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Most states achieved and maintained the target fiscal deficit level (3 percent of GSDP) and eliminated the revenue deficit soon after the introduction of their Fiscal Responsibility Legislation (FRL). The responsible factors are- the acceleration of GDP growth, increased transfers from the Centre, decline in interest payments and increased central CSS expenditure contributed significantly to such consolidation.
India like several other countries, embarked in the mid-2000s on an ambitious project of fiscal consolidation, adopting fiscal rules aimed at curbing fiscal deficits and the Fiscal Responsibility and Budget Management (FRBM) Act, adopted by the centre in 2003.
The financial position of the states improved considerably after 2005, the average fiscal deficit was curbed to less than 3 percent of GSDP, just as the FRL had mandated.
The overall deficit reduction owes much too favourable exogenous factors:
• An acceleration of nominal GDP growth (of 6 percentage points on average) helped boost states’ revenues by about 1 percent of GSDP.
• Increased transfers from the centre of about 1 percent of GSDP both because of the 13th Finance Commission recommendations and the surge in central government revenues;
• Reduced interest payments of about 0.9 percent of GSDP on account of the debt restructuring package offered by the centre; and
• Reduced need for spending by the states— estimated at about 1.2 percent of GDP—as the centre took on a number of major social sector expenditures under the Centrally Sponsored Schemed (CSS).
The first five states which adopted FRL earlier- Karnataka, Kerala, Uttar Pradesh, Punjab and Tamil Nadu- enacted their legislation even before the central government did so in 2003 while in a few states legislation did not fall into place until 2010.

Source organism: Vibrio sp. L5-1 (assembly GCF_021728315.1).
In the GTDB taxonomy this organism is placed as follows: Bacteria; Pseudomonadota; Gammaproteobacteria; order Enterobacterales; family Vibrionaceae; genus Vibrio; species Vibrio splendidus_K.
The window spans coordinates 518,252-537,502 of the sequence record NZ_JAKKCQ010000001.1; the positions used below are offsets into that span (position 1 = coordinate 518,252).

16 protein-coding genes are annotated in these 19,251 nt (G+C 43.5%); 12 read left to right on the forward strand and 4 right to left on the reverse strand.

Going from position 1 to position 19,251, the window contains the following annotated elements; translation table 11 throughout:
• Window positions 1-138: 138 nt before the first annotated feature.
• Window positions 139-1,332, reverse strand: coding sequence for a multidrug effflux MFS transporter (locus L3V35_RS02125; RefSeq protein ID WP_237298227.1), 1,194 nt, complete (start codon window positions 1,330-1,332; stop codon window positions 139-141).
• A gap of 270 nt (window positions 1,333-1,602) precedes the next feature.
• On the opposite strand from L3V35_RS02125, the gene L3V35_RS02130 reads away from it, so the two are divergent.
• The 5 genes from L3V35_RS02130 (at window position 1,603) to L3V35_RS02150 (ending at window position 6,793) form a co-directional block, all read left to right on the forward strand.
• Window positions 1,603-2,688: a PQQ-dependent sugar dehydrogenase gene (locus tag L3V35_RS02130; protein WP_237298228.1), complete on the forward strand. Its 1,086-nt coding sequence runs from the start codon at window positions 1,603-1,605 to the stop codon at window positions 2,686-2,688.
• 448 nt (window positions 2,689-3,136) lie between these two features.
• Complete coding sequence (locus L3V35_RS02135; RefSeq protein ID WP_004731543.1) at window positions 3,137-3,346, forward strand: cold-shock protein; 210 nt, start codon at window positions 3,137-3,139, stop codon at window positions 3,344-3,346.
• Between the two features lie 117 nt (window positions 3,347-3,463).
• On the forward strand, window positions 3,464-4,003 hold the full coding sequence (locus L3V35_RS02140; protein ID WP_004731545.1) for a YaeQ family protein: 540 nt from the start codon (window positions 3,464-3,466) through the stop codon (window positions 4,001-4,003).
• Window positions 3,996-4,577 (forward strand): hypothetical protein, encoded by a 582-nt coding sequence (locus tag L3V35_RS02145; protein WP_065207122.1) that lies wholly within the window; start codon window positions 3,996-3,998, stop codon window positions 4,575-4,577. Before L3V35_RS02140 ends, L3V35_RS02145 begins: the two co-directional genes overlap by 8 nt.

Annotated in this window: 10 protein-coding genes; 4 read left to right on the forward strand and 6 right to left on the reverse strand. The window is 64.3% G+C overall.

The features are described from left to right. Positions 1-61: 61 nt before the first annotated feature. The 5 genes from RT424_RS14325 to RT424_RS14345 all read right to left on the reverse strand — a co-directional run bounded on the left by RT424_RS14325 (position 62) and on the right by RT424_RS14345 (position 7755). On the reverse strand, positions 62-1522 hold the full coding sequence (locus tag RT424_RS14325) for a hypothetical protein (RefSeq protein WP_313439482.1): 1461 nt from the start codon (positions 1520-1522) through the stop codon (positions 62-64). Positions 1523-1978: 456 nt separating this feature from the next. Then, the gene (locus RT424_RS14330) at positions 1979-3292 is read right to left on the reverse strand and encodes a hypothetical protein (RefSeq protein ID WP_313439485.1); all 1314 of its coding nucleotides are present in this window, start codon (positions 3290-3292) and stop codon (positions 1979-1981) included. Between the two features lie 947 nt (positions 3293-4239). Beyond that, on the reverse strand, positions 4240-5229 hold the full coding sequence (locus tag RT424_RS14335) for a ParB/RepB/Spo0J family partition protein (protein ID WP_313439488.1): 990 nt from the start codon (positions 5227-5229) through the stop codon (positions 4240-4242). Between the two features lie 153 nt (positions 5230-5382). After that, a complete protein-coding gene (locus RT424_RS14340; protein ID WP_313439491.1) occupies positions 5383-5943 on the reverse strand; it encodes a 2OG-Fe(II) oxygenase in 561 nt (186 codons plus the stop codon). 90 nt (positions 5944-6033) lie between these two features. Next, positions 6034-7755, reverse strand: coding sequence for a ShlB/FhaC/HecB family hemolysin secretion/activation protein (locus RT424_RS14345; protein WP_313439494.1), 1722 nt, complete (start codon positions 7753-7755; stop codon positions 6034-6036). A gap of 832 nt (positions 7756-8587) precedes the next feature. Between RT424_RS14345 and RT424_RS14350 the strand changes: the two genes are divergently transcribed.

Impact on deficits after adoption of FRL:
• Comparing the 11 years before FRL to the 10 years afterwards (the period for which we have a balanced sample of states), fiscal deficits fell by almost half– from an average of 4.1 percent of GSDP on average to 2.4 percent of GSDP.
• Revenue deficits also fell sharply from 2.1 percent of GSDP on average to -0.3 percent of GSDP after the FRL.
• The FRL had a significant impact is that states kept a tight rein on wage and salary expenditure instead, they expanded more discretionary spending, which would be easier to scale back if needed to achieve the deficit targets.
• Another area of positive impact of adopting FRL was on the states’ budgeting process by generating accurate forecasting of revenues and expenditures which did not force them to make large spending adjustments at the end of the year to meet their deficit targets.
• After the FRL, there is sharp drop in the magnitude of the revenue forecast errors like the pre-period budget estimates of own tax revenue are on average 5.9 percent higher than actual own tax revenue which means that states were on average very optimistic when preparing their budgets.
• Another sign of increasing caution after FRL is the rise in state cash balances as they have tried to smooth their expenditures by holding large cash balances.
The largest reductions in fiscal deficits came from states like Orissa, Punjab, Madhya Pradesh and Maharashtra which lowered their deficit by more than 3 percentage points and also showed some of the largest reductions in revenue deficit by these states.
Lesson from Future Fiscal Rules
The Fourteenth Finance Commission (FFC) attempted to shift toward incentives by relaxing some of the FRL limits for better-performing states.
The greater market-based discipline on state government finances which is very important but it is now missing as reflected in the complete lack of correlation between the spread on state government bonds and their debt or deficit positions.